By Tim Waggoner

VICTORIA, AU, September 8, 2008 ( – Homosexuals in Australia are using a Christian camp’s refusal to host a pro-homosexual group as a test case to attempt to overturn legal exemptions that exist for religious groups in the Equal Opportunity Act. The Act, similar to other Western “anti-discrimination” measures, exists to “eliminate sexual and racial harassment in the workplace, educational institutions and accommodation.”

Owners of the Christian Phillip Island Adventure Resort located in Victoria, Australia, are facing legal action for their decision to deny use of their facilities to the homosexual youth group, Way Out.

Way Out, which is comprised mainly of young homosexuals from rural areas, says that it wanted to host a meeting at the explicitly Christian resort in order to address “homophobia.” It is “ironic” says one of the leaders of the group, “that the very first thing we experienced when we set out to book the camp was a case of blatant discrimination.”

Glyn Mahon, the general manager of Christian Youth Camps, which owns the resort, said the decision to deny service to Way Out was made because the mandate of the group contradicts Christian values. “Our definition of safety, because of our Christian faith, does not support or include the promotion of homosexuality,” he said, as reported by The Age.

Christian Youth Camps stated that it “desires all guests to experience Christian life and values, and it was the aims of the Way Out group in promoting a lifestyle to young people contrary to those values that was in question.”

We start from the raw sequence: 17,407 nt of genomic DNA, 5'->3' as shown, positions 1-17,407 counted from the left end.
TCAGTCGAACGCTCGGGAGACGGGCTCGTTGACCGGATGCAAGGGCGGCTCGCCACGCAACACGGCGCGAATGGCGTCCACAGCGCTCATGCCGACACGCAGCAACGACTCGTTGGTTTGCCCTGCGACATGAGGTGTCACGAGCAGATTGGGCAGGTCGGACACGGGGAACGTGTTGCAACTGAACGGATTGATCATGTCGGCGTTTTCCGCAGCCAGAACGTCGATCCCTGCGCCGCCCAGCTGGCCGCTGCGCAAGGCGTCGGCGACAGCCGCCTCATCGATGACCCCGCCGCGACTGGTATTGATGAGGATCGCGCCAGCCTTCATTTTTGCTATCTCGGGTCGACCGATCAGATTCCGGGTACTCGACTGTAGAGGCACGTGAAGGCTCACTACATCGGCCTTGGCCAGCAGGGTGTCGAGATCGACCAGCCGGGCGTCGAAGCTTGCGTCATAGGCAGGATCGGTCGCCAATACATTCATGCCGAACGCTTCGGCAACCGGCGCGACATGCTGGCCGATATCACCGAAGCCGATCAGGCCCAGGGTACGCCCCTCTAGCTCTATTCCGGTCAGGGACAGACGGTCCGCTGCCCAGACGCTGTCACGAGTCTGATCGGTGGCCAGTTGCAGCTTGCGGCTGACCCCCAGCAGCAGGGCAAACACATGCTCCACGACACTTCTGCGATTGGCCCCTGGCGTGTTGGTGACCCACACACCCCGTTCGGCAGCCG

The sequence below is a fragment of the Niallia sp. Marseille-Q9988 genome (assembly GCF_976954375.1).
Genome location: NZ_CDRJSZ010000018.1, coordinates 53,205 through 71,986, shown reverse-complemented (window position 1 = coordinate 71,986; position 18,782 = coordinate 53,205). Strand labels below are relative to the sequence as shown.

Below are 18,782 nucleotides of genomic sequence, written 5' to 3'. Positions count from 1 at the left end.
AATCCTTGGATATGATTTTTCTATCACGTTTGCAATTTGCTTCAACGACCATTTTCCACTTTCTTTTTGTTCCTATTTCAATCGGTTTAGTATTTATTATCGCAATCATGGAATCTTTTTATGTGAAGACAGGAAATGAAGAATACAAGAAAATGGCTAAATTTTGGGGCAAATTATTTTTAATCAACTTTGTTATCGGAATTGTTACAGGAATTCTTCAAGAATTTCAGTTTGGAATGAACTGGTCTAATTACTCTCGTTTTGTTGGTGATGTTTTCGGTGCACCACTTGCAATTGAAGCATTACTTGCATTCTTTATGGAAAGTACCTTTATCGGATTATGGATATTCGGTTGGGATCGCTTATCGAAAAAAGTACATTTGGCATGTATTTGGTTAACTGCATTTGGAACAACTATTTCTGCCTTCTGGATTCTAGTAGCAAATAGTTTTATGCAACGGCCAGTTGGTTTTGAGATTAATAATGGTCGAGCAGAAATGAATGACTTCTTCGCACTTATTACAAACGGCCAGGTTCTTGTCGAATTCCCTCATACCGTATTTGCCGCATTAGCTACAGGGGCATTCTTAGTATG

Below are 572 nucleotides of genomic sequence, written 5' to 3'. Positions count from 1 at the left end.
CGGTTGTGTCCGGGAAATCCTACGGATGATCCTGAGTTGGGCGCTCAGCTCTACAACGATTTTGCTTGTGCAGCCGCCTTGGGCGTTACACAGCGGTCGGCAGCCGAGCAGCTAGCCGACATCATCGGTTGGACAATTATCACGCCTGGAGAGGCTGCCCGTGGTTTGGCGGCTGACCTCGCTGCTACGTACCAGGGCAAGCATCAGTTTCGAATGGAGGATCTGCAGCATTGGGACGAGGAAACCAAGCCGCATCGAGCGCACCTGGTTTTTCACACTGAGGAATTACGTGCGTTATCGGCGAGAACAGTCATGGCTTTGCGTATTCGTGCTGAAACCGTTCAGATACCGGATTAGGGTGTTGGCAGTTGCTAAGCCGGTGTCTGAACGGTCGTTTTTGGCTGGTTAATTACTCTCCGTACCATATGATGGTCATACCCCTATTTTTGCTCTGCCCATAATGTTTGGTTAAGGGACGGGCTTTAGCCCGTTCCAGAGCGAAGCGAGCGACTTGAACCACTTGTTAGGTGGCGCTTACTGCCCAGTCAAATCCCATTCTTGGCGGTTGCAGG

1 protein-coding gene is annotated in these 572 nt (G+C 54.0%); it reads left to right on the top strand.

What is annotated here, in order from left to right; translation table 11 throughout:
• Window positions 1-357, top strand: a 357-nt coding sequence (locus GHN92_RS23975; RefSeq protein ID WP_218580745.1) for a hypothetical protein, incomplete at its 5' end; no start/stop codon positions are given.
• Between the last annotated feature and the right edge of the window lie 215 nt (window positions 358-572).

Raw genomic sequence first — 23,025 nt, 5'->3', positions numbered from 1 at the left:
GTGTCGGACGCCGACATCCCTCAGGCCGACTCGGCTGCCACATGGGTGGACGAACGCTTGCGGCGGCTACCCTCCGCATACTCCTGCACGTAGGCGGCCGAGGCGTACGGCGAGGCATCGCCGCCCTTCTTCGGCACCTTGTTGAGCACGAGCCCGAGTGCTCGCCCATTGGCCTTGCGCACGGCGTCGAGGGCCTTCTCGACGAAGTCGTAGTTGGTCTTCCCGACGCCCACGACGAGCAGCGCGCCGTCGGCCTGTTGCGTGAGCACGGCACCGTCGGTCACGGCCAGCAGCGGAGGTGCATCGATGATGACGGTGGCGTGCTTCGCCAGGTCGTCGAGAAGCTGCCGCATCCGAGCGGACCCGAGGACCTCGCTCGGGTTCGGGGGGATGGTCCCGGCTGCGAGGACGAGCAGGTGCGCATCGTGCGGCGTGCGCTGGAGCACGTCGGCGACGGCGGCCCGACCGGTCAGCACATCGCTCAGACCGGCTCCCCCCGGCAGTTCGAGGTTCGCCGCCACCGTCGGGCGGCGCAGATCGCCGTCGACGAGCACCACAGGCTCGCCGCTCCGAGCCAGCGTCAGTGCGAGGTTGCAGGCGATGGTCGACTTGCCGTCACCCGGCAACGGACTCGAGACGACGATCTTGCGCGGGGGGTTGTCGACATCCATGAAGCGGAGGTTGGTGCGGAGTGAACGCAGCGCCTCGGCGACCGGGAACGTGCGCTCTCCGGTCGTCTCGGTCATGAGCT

One member of Way Out says that he thinks the Christian resort’s decision to uphold their Christian values is “immoral” and feels the resort should be forced to accommodate the group’s pro-homosexual agenda.

“I was very angry when I found out about it,” said homosexual student Jake Quilligan. “It was immoral.”

Way Out is now attempting to force their agenda by means of legal action, filing a complaint with the Victorian Equal Opportunities and Human Rights Commission, and the Victorian Civil and Administrative Tribunal.

Currently religious groups in Victoria are allowed to deny their services to organizations or activities that promote ideals that contradict their “genuine religious beliefs or principles.” WayOut coordinator Sue Hackney, however, says she believes that the exemption does not apply to the camp, since it is operated as a commercial enterprise, reports The Age.

The case has come at an opportune time for homosexual groups in Australia, as the Department of Justice is currently in the process of reviewing the legal exemptions to Equal Opportunity Act that currently protect religious groups, to determine if they should be maintained or not.


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